Time to Switch to GHIN for Handicap Tracking

As you may be aware the USGA informed LPGA Amateurs that they would not accept handicaps from GolfNet after the end of this year. If you have been using GolfNet to maintain your handicap they did negotiate it's use for one more year until the end of 2022, but as of January 1, 2022 no new members may sign up for GolfNet. 

Members who have been using GolfNet have the opportunity to transfer their handicaps to GHIN (Golf Handicap Information Network). This is a service offered by the USGA to golf associations worldwide. GHIN is one of the largest handicap management tools in the world, serving more than 2.3 million golfers and 15,000 golf clubs. Its services include the USGA Admin Portal for golfer management, score posting products for golfers and USGA Tournament Management. 

Our Chapter has been set up as an Affinity Member Club with the Texas Golf Association so that ANY member, new or old, can join for only $24 and carry their handicap through GHIN with the TGA and also have the benefits that TGA membership brings.   This is the LOWEST price for TGA membership and some ladies may choose to transfer their membership to the Chapter instead of through a public course.  

Steps for setting up GHIN account for old and new members:

  1. Go to 
  2. If you have been using GolfNet for your handicap then you already have a GHIN # so the answer to the 1st question will be "yes". Enter your GHIN # in the box that pops up. 

  1. If you used GHIN in the past but it has been longer than 2 years since you used it your number was likely deactivated and you will have to get a new number and start tracking your handicap from scratch. You can check if your number is assigned to you by answering "I don't know" and then entering your old GHIN# but please make sure the number has not been re-assigned to a new person. Or you can contact Melinda Hipp at mhipp8822@gmail.com and have her check the database for you.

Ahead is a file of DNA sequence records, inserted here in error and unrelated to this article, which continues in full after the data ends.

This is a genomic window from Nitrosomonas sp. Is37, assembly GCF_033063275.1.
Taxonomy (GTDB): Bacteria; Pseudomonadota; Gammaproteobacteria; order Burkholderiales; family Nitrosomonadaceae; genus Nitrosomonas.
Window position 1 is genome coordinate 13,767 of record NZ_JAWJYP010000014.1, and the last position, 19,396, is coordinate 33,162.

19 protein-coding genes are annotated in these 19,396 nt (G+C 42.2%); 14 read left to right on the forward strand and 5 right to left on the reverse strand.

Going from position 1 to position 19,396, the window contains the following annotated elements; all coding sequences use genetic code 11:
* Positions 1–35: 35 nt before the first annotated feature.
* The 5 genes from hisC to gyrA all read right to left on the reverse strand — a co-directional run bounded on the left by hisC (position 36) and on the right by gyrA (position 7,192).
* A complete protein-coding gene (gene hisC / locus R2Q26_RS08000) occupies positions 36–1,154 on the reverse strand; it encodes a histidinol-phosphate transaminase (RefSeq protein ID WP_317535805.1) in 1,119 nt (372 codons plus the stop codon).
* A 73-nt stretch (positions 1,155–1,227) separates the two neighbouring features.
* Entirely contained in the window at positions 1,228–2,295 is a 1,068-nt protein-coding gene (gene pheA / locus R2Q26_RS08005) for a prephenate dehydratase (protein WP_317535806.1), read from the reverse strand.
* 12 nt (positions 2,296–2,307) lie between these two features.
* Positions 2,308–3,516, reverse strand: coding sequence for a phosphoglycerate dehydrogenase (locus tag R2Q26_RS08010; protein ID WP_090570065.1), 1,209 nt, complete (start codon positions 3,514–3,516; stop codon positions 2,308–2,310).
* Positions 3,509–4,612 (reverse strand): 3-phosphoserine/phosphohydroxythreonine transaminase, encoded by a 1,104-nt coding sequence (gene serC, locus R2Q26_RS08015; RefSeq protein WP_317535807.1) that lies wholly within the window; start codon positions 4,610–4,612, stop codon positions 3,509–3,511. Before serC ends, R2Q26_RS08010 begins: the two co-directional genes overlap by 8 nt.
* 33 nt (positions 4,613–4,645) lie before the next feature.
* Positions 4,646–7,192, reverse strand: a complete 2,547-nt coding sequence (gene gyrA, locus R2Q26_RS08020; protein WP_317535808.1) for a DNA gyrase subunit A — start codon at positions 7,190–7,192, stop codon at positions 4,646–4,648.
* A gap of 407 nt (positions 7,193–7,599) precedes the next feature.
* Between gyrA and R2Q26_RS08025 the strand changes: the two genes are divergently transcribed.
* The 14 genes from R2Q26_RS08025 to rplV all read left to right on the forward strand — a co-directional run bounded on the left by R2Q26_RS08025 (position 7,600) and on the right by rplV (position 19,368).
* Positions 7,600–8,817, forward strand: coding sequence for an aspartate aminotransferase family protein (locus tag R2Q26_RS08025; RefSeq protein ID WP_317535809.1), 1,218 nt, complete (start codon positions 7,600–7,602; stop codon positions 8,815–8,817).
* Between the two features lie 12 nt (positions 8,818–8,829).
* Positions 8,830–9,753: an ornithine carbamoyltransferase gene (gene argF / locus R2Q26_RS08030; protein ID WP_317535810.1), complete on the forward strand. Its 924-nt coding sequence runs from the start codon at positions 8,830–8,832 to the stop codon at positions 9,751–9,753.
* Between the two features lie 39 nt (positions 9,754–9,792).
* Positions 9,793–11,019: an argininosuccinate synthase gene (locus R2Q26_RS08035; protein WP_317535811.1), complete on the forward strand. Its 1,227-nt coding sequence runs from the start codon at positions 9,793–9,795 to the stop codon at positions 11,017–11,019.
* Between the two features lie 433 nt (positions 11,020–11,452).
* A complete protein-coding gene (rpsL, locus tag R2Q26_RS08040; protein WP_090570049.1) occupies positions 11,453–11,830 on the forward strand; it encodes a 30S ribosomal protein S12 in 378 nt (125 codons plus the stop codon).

2. If you are currently using GHIN and would like to transfer to the LPGA Amateurs GHIN click on the link above and answer "yes" to the first question, enter your GHIN# and your scores will all be transferred. 
  3. If you have never used GHIN or Golfnet then your answer to the first question will be "no". Enter your information and pay the registration fee.
  4. After you have paid the membership fee you will receive a confirmation email. Once your application has been approved you will receive another email from TGA and are now a member of GHIN. Download the app and create a login using your GHIN# and start entering your scores!

Should you have questions, please contact Melinda Hipp at mhipp8822@gmail.com


How to Establish a Handicap

For many of us, golf is a social outing, a chance to have fun with some friends and get some fresh air and exercise. For others, golf is a serious sport and they want to compete in tournaments at a high level. Whichever type of golfer you are, one of the best ways to measure improvement in your game is to keep track of your scores and establish a handicap. This lets you compete on an even playing field with others whether its in fun tournaments or the serious national competitions. But how do you get started? This is part 1 of a 3-part series on keeping track of your scores so you can get a handicap index and watch it go down as you improve your game.

handicap index is the measure of a player’s demonstrated ability. It is expressed to one decimal point (eg. 8.5). When someone asks you "What is your handicap?" this is the number they are referring to. Your course handicap is based on your handicap index but takes into consideration the difficulty of the specific course you are playing. We will talk about that in part 2. 

Your LPGA Amateurs Membership fees include the LPGA Amateurs Handicap Service, an app that lets you  track your golf scores and establish a handicap. First you will want to download the app onto your phone. You can also enter your scores on a desktop computer by logging into your membership portal and clicking on My Handicap, then Post a Score